Certain people seem to appreciate the appearance of the black screen of a TV that dominates the wall. Others view the television mounted on the wall as a necessity and an extra feature rather than a part of the room’s design. However, interior designers and decorators who believe that a wall-mounted television is nothing less than an eyesore constantly look for ways to create a unique look with this design issue.
There are several options to conceal the wall-mounted TV so that it doesn’t obstruct your décor, ranging from selecting an image frame design (like Samsung’s “The Frame” TV) that transforms into a piece of art when it is not being used, to selecting the mirror with integrated TV, and all kinds of covers, like sliding doors to cabinets or curtains. However, suppose you’re seeking ways to incorporate the flatscreen’s visible aspect more easily into your living space without jeopardizing your meticulously planned design. In that case, there are a few designer suggestions that could be able to help.
In the Mix
“I like to integrate wall-mounted TVs into the rest of the room by surrounding them with art so that the TV becomes a part of a larger gallery wall,” Interior design expert Erin Williamson. “Adding a shelf, credenza, or console table below the TV anchors it to the space and lends a sense of permanence.”
Part of the Scenery
The Cuban-born Interior designer Maite Granda picked the frame-style TV she mounted in a wall unit she designed and built. The scene of the beach appears like an image when it is not in use, which is a perfect match for the overall style.
The Art of Distraction
In the end, for better or worse, the idea of putting a flat screen over the fireplace has been the new equivalent of hanging an antique mirror or an oil painting above the hearth. This design by LA Designer Affair The bold and vivid wallpaper catches the eye but makes the TV stand out even when the TV is off.
“I don’t have a big desire to 100% hide my TV in my house because I don’t mind seeing them in spaces,” A Beautiful Mess blogger Emma Chapman writes. “But I don’t love when they feel like the most prominent thing in the room. So I like how this helps to blend the TV into the wall unless it’s turned on and we’re watching something. But the second thing this black accent stripe does is showcase the artwork we hung just above the TV.”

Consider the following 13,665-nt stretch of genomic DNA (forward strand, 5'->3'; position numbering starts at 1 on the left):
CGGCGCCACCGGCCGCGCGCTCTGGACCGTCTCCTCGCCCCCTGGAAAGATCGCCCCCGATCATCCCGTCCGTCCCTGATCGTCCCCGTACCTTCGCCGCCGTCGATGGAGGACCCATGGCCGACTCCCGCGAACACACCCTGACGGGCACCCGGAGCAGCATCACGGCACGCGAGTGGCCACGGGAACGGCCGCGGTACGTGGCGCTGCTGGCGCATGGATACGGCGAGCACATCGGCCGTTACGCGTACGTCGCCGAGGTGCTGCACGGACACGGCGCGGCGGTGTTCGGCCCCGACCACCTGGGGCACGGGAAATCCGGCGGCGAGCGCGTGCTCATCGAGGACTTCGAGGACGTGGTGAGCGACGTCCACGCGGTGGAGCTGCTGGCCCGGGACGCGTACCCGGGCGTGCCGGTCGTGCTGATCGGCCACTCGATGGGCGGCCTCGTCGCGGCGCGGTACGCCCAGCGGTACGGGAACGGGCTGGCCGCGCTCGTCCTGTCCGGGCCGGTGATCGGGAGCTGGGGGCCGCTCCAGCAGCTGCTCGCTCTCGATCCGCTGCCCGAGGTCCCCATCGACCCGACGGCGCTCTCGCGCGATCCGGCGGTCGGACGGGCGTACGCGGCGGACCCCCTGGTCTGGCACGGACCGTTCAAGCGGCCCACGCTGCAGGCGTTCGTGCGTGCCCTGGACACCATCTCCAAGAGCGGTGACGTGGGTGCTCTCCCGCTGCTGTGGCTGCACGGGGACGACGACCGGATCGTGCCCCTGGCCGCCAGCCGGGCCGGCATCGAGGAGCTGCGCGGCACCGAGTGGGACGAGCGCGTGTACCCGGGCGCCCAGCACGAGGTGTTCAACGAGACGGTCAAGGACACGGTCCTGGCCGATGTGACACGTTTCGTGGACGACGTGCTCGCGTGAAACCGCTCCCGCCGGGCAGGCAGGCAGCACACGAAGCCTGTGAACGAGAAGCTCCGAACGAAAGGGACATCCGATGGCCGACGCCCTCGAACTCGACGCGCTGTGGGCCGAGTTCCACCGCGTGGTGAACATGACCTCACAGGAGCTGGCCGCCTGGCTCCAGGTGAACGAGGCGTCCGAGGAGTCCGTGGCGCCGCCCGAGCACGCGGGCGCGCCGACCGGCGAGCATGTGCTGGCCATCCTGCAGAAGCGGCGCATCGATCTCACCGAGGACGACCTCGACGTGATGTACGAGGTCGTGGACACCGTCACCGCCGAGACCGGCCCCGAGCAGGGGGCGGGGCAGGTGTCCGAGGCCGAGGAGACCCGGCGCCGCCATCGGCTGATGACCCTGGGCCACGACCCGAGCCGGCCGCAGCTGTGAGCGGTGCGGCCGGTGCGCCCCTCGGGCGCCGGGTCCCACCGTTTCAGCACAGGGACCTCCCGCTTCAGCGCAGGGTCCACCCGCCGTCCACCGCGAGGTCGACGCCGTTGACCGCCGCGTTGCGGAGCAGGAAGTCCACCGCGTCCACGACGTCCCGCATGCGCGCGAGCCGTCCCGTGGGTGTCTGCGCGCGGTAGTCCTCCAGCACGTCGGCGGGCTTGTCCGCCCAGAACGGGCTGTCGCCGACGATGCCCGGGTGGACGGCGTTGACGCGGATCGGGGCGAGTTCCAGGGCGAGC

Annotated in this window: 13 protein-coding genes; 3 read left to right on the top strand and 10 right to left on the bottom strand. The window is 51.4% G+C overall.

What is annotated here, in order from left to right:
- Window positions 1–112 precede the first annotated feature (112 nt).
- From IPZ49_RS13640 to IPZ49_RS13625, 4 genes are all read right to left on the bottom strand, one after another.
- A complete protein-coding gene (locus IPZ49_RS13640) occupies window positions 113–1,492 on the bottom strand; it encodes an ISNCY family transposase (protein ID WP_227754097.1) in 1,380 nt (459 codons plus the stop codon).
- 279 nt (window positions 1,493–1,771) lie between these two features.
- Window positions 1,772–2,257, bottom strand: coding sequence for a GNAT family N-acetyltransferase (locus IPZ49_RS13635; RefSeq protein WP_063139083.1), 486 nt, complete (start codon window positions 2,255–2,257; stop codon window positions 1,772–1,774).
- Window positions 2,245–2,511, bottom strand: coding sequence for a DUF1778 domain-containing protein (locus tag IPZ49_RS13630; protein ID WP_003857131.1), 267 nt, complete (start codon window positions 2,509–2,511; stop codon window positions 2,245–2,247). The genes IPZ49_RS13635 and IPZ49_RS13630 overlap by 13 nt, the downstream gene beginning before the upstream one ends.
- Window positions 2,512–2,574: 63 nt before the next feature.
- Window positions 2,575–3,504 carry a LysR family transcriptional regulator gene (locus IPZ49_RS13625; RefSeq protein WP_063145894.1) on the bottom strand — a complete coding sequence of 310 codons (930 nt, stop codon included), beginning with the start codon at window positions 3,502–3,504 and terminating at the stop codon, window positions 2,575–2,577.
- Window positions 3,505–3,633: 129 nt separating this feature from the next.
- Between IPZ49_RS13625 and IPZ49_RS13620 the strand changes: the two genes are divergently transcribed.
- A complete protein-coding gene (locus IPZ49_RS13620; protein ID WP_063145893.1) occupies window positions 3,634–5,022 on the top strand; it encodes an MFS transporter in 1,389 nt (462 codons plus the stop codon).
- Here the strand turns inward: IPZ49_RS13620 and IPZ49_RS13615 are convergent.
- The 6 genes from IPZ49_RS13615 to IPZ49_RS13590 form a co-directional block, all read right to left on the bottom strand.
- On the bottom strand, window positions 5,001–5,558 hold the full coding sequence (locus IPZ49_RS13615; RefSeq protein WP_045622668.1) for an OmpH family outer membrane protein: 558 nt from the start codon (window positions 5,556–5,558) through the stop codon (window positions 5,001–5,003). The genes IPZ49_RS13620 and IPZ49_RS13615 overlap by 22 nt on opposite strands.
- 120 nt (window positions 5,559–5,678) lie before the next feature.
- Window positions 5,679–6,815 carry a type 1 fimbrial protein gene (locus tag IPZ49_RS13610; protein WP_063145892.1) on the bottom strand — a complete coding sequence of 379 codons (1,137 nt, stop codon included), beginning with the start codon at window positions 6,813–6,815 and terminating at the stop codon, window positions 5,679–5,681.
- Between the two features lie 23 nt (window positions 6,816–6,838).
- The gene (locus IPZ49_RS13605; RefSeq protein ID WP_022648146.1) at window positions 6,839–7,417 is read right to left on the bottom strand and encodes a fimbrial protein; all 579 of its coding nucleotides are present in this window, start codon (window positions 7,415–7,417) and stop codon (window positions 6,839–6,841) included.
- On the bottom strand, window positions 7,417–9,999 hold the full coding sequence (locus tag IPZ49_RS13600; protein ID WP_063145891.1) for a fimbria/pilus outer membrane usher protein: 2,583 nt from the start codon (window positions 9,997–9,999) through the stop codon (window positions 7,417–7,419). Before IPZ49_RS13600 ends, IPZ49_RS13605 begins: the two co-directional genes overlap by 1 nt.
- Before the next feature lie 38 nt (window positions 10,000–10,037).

Above and Beyond
In this design for a living room by LA Designer Affair, the TV wall becomes the focal point, but it’s not the primary focus due to a dark blue border. Custom paneling and bold artwork. This keeps the TV from taking over the space. Furthermore, hanging ornamental baskets on the TV draws the eye upwards.
Canadian design firm Gabriele Pizzale of Pizzale Design selected black marble to decorate the wall behind the fireplace and the wall-mounted TV, which is sleek and seamless.
The TV corner inside this Japanese-inspired living space by Cathie Hong Interiors is a minimalist space enhanced by hanging industrial wall lamps and various plants, objects, and artwork.
The comfortable television room was created by Velinda Hellen for Emily Henderson Design to prevent an unflattering screen from dominating the living space. The entire area is white, with saturated tones that make the TV screen disappear when it is not in use (squint, and you’ll be able to see it on the left).
Mini Gallery Wall
Elsie Larson of A Beautiful Mess transformed an unattractive corner in her living room into a beautiful place to put her flatscreen TV with a custom table that hides cables and equipment with a cute miniature display wall that gives you something to see other than the TV’s screen when it’s not on.
The interior design company Forbes and Masters utilized a black textured wall to erase the TV’s screen, thereby adding a layer of visual illusion by using the lamps with black shades on either side of the television, giving the viewer something to focus on, even when it’s dark.
The dark blue wood slat wall can help reduce the look of a flat wall screen using a concept from Canadian Interior designer Gabriele Pizzale of Pizzale Design.
The lacquered walls, the mirrored ceilings, the impressive chandeliers, and the general glitz of this karaoke lounge by Forbes + Masters concentrates attention away from the TV screen that isn’t given a prominent spot above that fireplace but is incorporated into the custom millwork where is tucked away when it is not being used.
Blogger Emma Chapman from A Beautiful Mess writes that her preferred accent wall decoration to hide a television is hanging empty picture frames from thrift stores and then painting the entire thing black. “I love how the TV kind of disappears into the space,” she writes, “but when it’s on and in use it’s actually even more visible with the darker background.”
Use a Dark Credenza
A low-effort method to aid in the integration of a vast flatscreen in a dark and airy space, you can follow the advice of Desiree Burns’s interiors and secure the screen by using a black credenza which allows it to be a part of the room.
Black and Blue
An interior designer from Los Angeles, Lori Dennis, used dark blue walls and a somber black ceiling to create this elegant man’s space, with the TV virtually hidden in the back wall of the room when it is unused.